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Zambia invites Gulf countries to invest in agriculture

Leasing farmland to foreign investors is not colonialism; it is a win-win situation, a Zambian official said Saturday in Riyadh.

Reuters, Sunday 5 Dec 2010
Zambia
Zambia allocated two major farms tracts last year to foregin and local farmers.
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Zambia does not regard leasing farmland to foreign investors as a form of "colonialism" and is encouraging Gulf countries to invest in its agricultural sector, its finance minister said Saturday.

Foreign acquisitions of agricultural land in developing nations have provoked opposition among indigenous farmers and led the United Nations to voice concern over the lack of agreed guidelines to protect farmers rights.

But investors and governments in developing countries say that such deals usher in a "win-win" situation by boosting food security for all parties involved.

"This is not colonialism," Zambian Finance Minister Situmbeko Musokotwane told reporters on the sidelines of an industry conference in the Saudi capital Riyadh.

"Colonialism is like when you come with a gun, then you say you are under my control. But this is investment, there is nothing wrong with that," he added.

Zambia allocated two major farm tracts last year, each over 100,000 hectares in size, to be divided between foreign and local farmers to grow cash crops. But the roll-out has been hindered by delays in putting up infrastructure on the sites.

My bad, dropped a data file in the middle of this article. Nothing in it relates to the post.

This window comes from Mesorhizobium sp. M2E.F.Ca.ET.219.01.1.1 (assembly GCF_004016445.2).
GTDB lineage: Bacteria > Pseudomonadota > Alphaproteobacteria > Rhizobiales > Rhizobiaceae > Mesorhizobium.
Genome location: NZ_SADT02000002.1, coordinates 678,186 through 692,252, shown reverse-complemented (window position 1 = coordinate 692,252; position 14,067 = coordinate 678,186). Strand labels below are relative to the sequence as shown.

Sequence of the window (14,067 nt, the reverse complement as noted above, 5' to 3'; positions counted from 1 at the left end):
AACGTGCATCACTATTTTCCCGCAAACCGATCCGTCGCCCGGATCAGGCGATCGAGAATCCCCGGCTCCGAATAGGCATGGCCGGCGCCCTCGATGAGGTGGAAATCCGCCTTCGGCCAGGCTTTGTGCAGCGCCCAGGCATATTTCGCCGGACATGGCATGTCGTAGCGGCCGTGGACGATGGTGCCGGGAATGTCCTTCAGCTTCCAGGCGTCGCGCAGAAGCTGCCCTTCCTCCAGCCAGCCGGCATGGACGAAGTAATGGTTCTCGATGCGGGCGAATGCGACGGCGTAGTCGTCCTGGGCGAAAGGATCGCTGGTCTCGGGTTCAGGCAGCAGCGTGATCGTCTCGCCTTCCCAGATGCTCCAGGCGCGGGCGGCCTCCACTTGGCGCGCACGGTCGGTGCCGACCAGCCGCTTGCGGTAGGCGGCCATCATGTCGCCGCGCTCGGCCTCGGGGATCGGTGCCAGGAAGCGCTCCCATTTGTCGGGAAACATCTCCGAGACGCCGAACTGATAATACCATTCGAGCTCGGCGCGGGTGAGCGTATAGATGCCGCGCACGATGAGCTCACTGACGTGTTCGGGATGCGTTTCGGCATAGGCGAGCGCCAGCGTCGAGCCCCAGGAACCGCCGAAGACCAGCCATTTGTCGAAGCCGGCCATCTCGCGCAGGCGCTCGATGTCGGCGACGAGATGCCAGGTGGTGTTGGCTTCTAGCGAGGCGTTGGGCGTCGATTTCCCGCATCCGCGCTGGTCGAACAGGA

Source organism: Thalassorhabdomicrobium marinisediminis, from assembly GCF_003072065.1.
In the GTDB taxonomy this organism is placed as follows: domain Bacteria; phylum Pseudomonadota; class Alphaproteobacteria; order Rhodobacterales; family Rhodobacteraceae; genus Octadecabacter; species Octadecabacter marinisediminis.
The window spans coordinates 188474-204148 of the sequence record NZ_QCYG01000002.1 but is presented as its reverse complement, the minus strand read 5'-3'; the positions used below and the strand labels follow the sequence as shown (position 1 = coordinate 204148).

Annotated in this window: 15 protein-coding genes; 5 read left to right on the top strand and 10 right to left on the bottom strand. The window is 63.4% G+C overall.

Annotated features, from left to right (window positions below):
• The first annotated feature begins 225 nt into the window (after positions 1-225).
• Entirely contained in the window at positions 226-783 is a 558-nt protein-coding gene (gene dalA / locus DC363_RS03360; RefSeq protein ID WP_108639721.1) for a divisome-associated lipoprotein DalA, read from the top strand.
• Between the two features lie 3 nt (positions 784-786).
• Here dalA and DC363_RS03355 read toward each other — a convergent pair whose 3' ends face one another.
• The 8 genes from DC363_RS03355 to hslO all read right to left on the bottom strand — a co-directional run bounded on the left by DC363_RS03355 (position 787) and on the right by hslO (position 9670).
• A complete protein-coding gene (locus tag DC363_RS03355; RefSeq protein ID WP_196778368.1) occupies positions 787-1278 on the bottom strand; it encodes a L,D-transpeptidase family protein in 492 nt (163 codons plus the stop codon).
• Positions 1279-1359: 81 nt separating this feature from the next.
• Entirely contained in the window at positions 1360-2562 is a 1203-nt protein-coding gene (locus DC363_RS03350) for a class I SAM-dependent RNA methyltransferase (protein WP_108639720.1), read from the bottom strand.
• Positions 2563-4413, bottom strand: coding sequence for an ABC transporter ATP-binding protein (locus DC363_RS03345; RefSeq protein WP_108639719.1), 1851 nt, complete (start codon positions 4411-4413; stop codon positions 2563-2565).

"We have a lot of agricultural space and we can accommodate on a large scale," said Musokotwane.

So far, Zambia had only signed a few small farmland deals, and is looking to attract more foreign investment into the sector, said Musokotwane.

"We are in talks with a private Saudi company that wants 5,000 hectares to grow fruits and also to build a factory to produce juice," he said, declining to reveal the firm's name or give details on the value of the deal.

"We hope to have things settled [in] three months' time."

Buying land in countries that can barely feed themselves and exporting produce from them has exposed investors to popular unrest and political disapproval in their target countries in the developing world.

In Madagascar, a move by South Korea's Daewoo Logistics to lease an area of land larger than the Gulf state Qatar to grow food for export contributed to the unpopularity of former President Marc Ravalomanana, who was toppled in 2009.

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